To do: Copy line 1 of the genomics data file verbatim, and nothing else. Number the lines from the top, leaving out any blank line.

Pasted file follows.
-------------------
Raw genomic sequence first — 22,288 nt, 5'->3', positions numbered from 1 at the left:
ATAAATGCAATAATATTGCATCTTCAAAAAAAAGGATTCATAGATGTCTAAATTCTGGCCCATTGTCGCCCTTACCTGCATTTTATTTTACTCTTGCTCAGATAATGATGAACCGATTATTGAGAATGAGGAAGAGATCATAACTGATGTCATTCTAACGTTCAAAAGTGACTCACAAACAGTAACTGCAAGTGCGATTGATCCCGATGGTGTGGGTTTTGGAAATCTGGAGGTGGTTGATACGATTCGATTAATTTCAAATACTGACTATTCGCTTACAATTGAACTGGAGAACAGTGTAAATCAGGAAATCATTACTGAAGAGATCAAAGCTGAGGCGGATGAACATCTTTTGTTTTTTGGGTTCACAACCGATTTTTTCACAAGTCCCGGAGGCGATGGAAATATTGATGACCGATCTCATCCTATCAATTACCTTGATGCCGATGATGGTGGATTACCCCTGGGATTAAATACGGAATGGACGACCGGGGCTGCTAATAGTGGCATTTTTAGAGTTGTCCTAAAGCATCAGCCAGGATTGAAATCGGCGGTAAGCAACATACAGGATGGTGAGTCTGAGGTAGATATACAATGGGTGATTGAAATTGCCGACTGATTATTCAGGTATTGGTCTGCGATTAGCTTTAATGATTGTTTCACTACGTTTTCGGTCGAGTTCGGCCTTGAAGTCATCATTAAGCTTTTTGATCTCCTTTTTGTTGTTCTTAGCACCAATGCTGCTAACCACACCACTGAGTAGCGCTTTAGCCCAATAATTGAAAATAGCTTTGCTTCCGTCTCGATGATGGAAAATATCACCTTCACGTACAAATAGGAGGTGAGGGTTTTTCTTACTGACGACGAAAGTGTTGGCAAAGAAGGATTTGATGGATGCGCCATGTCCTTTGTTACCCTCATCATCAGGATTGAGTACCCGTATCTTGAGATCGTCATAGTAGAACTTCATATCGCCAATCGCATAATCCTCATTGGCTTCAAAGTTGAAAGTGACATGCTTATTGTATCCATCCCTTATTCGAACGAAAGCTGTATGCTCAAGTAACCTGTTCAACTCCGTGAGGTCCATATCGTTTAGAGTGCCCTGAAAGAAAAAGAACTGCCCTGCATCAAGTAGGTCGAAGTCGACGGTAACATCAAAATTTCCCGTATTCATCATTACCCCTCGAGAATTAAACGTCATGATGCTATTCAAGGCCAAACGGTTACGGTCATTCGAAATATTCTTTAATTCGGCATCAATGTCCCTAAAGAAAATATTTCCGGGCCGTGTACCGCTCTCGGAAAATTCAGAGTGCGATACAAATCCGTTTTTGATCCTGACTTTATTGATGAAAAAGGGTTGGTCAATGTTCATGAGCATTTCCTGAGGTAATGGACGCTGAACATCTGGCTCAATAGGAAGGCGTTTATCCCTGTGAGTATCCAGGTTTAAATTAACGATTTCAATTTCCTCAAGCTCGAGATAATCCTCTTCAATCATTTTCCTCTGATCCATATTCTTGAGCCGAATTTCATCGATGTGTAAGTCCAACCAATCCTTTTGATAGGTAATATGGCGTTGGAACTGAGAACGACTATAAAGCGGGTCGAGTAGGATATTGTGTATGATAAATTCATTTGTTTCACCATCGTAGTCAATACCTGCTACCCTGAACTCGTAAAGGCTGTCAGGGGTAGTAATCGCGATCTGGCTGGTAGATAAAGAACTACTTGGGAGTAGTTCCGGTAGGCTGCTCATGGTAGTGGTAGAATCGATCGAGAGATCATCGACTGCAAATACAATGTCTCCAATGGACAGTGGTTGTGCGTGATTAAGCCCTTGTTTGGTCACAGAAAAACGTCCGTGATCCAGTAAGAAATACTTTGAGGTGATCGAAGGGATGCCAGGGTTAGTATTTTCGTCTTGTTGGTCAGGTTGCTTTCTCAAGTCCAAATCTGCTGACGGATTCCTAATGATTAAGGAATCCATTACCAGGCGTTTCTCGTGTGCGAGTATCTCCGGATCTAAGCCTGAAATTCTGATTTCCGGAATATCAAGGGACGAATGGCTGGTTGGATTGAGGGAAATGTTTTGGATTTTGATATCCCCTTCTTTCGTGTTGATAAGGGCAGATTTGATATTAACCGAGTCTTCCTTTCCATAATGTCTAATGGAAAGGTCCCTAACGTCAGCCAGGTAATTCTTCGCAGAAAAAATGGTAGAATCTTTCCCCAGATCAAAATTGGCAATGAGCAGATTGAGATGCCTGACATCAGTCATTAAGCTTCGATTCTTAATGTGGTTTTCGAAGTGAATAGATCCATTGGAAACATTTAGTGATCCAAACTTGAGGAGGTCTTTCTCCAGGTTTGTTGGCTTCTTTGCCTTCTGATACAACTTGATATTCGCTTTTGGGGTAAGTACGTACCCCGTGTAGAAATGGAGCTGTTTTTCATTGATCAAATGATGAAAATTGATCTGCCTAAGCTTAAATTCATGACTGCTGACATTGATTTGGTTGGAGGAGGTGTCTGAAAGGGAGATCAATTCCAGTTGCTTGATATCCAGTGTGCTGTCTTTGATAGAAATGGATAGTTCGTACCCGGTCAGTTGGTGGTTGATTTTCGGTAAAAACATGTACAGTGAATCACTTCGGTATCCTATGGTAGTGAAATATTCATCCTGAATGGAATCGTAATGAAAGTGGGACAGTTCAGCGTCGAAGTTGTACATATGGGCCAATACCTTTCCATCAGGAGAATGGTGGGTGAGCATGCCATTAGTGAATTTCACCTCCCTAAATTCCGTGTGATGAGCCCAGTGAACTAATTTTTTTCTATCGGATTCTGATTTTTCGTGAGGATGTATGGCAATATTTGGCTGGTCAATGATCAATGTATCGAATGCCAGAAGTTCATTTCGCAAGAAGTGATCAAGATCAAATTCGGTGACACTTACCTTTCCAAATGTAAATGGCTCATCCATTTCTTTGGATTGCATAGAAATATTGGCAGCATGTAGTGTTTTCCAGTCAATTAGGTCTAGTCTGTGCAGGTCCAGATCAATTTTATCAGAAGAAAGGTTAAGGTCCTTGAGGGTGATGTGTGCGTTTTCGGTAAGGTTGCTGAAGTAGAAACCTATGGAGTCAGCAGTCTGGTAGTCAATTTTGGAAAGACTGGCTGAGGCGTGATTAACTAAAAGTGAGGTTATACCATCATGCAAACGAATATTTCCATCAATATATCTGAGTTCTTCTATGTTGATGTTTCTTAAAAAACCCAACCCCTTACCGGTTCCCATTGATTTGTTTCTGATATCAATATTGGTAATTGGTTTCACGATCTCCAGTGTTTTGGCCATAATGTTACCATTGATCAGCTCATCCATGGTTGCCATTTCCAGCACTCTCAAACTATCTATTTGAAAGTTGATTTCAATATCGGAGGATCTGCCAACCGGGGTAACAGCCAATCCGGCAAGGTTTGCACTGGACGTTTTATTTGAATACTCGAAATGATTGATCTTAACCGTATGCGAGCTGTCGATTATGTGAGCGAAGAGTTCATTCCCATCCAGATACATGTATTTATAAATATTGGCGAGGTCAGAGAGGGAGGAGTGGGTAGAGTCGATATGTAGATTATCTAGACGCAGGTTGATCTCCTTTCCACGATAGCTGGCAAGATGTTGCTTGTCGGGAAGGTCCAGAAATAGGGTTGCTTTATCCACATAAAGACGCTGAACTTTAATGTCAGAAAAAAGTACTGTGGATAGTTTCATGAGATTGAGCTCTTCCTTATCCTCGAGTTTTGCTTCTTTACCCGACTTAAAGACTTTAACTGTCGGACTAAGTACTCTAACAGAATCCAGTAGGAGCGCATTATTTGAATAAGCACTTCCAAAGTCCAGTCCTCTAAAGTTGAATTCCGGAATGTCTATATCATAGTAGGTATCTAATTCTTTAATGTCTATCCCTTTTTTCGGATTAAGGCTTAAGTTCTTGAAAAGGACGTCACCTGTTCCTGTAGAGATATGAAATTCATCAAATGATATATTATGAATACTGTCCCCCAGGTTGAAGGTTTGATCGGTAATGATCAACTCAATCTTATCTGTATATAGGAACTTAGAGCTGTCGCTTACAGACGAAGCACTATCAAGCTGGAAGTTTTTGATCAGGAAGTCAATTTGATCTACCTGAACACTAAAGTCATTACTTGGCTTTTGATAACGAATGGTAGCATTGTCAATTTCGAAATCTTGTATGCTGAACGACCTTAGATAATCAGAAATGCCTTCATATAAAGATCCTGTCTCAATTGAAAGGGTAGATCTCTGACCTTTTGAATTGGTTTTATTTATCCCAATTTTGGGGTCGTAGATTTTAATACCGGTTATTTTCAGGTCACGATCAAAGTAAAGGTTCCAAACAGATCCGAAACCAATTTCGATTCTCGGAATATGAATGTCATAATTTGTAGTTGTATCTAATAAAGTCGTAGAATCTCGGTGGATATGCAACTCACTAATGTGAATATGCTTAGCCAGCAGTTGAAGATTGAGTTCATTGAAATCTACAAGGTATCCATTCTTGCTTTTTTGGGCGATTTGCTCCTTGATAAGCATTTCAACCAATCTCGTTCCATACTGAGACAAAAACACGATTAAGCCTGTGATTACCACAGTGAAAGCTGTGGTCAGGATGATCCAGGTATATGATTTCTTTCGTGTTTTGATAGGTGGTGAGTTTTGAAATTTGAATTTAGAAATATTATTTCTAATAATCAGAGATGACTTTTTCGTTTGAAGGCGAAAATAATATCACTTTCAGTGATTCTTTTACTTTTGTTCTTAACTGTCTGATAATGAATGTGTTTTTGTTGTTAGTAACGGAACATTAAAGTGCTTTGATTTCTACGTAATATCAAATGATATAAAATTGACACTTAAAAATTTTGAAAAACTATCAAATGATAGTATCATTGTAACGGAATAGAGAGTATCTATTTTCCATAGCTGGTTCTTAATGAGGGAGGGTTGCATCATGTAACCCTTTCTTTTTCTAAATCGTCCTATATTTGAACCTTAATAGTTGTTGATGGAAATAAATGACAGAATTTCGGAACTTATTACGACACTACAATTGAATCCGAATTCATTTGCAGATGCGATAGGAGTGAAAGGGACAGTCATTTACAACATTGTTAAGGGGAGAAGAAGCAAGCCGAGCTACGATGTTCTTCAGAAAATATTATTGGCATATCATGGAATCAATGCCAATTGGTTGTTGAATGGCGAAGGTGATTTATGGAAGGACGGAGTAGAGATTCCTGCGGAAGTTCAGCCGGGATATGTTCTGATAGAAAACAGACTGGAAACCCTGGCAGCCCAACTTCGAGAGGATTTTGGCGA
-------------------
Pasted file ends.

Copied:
Raw genomic sequence first — 22,288 nt, 5'->3', positions numbered from 1 at the left: